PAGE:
Feature Story | 8-Aug-2022

Exploring the exposome: Mayo Clinic studies impact environmental exposures have on health

Mayo Clinic

ROCHESTER, Minnesota — An accumulation of environmental chemicals, pollutants, microbes, and particulates may be living inside each of us — acquired from the air we breathe, the food we eat, products we touch, and the water we drink. These sometimes-harmful exposures can interact with our genes to fuel disease. Researchers at the Mayo Clinic Center for Individualized Medicine are studying lifetime environmental exposures, called the exposome, and assessing biological responses to those exposures.  

Environmental factors have been linked to diseases including cancer, heart disease, lung illnesses, autoimmune diseases, and stroke. Environmental factors are associated with more than 80% of human diseases and nearly 1 in 6 deaths worldwide, research shows.  

"We've made significant progress in mapping the human genome and understanding the role of genes in diseases, but genetics only accounts for approximately 10% to 15% of diseases. Now, the key to accelerating further discoveries in individualized medicine lies in putting the exposome under the microscope," says Konstantinos Lazaridis, M.D., the Carlson and Nelson Endowed Executive Director for Mayo Clinic's Center for Individualized Medicine. 

The exposome is considered a counterpart to the genome (a person's complete set of DNA). In many diseases, the exposome and genome work in combination, Dr. Lazaridis says. Mayo’s research will examine the impact of exposures over a lifetime and how those two elements interact to maintain wellness or create disease.  

"Think of a plant," Dr. Lazaridis adds. "The health and longevity of the plant are not necessarily determined by what the plant is made of.  It depends on the quality of the soil it is planted in, the cleanliness of the air that surrounds it, and the amount of chemicals and pesticides it's exposed to. It also depends on how those exposures interact with the plant's biological characteristics. The same is true for humans."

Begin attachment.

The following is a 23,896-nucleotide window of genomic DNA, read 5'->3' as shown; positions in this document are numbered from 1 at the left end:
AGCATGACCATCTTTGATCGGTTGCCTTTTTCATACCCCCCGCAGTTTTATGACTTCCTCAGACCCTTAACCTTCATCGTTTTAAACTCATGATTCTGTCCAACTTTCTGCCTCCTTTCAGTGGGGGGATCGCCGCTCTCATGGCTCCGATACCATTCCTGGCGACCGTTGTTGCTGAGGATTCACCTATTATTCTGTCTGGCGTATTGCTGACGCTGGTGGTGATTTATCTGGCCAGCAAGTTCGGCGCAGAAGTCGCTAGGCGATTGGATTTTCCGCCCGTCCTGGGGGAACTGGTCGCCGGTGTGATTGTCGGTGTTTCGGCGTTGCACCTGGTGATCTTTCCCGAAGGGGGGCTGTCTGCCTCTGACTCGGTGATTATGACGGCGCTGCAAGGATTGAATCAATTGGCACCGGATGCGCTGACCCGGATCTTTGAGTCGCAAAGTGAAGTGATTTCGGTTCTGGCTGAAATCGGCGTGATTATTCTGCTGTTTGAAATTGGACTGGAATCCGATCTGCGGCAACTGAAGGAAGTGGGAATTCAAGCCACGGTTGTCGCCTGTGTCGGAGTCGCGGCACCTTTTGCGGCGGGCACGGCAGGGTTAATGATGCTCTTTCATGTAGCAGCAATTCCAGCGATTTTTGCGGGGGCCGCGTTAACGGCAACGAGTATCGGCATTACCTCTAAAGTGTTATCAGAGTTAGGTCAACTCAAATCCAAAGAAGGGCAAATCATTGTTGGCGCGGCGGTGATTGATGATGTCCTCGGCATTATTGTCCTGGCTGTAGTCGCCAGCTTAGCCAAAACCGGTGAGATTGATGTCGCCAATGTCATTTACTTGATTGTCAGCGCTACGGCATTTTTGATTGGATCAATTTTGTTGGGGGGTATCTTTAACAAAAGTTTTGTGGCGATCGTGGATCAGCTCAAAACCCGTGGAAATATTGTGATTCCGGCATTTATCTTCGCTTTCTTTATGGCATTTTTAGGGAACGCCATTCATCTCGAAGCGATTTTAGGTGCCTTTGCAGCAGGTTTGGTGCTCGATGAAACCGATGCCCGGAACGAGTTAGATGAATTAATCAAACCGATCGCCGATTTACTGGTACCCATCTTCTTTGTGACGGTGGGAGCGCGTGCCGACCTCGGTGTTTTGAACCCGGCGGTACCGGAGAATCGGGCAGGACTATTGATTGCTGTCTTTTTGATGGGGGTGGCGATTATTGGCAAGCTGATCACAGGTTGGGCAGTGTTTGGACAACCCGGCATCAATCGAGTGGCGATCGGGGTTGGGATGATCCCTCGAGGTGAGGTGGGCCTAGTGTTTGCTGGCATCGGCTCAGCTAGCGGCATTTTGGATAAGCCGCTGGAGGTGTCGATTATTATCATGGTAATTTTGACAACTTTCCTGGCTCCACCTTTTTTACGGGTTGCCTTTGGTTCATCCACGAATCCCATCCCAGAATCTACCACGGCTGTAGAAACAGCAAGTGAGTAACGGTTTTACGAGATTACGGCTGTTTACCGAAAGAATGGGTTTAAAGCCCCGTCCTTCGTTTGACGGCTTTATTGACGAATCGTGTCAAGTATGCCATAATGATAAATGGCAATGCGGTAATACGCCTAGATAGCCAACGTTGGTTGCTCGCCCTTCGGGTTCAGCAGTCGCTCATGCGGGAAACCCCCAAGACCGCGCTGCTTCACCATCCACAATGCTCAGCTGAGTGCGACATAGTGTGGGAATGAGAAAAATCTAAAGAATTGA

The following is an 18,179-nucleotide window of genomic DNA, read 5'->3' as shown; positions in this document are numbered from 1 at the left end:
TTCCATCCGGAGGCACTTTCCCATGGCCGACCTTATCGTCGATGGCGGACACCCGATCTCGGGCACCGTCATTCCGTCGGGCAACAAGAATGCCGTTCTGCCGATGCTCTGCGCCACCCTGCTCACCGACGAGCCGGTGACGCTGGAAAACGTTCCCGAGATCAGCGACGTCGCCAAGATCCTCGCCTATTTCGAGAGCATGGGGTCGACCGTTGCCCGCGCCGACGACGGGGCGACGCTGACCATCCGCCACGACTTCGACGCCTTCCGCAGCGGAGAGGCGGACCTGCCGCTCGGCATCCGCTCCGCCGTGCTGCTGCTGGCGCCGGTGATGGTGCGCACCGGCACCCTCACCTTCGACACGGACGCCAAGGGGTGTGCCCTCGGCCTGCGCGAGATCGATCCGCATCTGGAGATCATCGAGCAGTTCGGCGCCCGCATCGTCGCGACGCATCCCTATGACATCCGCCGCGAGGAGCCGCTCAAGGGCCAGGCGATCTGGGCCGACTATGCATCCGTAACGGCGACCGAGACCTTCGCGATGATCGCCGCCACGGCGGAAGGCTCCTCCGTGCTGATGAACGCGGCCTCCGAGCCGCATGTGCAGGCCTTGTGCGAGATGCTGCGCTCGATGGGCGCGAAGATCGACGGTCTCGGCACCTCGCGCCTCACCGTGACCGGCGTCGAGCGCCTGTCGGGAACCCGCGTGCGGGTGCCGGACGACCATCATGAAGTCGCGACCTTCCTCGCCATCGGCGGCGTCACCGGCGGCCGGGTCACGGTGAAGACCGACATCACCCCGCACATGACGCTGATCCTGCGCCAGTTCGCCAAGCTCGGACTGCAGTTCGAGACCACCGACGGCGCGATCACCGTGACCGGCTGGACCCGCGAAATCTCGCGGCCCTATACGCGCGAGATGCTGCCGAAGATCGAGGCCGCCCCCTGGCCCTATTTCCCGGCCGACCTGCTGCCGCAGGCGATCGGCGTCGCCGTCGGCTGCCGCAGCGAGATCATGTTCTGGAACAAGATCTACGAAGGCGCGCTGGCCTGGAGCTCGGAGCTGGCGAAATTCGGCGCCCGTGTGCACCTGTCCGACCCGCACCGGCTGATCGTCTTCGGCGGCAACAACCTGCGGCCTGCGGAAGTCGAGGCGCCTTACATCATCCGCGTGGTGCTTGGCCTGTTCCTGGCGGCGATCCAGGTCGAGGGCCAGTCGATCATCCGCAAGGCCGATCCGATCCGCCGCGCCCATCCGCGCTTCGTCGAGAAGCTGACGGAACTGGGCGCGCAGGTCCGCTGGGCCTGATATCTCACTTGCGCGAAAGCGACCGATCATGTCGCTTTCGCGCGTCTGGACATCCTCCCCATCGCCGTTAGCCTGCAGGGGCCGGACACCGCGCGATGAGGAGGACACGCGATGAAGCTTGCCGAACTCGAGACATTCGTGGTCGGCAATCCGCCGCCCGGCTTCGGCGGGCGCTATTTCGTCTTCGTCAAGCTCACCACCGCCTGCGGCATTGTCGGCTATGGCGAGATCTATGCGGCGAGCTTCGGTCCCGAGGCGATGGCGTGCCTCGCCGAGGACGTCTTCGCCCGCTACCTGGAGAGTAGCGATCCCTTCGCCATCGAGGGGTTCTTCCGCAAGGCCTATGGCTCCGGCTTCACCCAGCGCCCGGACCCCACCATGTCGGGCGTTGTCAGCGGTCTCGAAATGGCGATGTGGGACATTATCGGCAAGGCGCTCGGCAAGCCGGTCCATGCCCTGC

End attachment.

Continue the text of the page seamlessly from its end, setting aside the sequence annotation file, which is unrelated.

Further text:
Dr. Lazaridis says identifying meaningful exposome associations to disease will require large-scale data analysis, deep-learning artificial intelligence methods, and complex multi-omics investigations. Multi-omics is a combination of two or more "omics" approaches, such as genomics, mapping genomes; proteomics, the study of proteins; metabolomics, the study of metabolic processes to identify the underlying causes of disease; epigenomics, the study of epigenetic changes on DNA; and transcriptomics, the study of RNA molecules. 

"Every person has a unique environmental footprint that can be analyzed through signatures in the blood, urine, saliva, hair, etc.," Dr. Lazaridis says. "Ultimately, we hope to understand how these exposures interact with a person's genomic profile to influence their health so we can answer why one person who is exposed to a persistent pollutant develops cancer while another with the same exposure may not. And which low-level environmental exposures contribute substantially to the onset of disease?"  

Dr. Lazaridis says advancing the understanding of the exposome and how environmental exposures affect a person's health will help guide lifestyle changes, interventions and prevention. 


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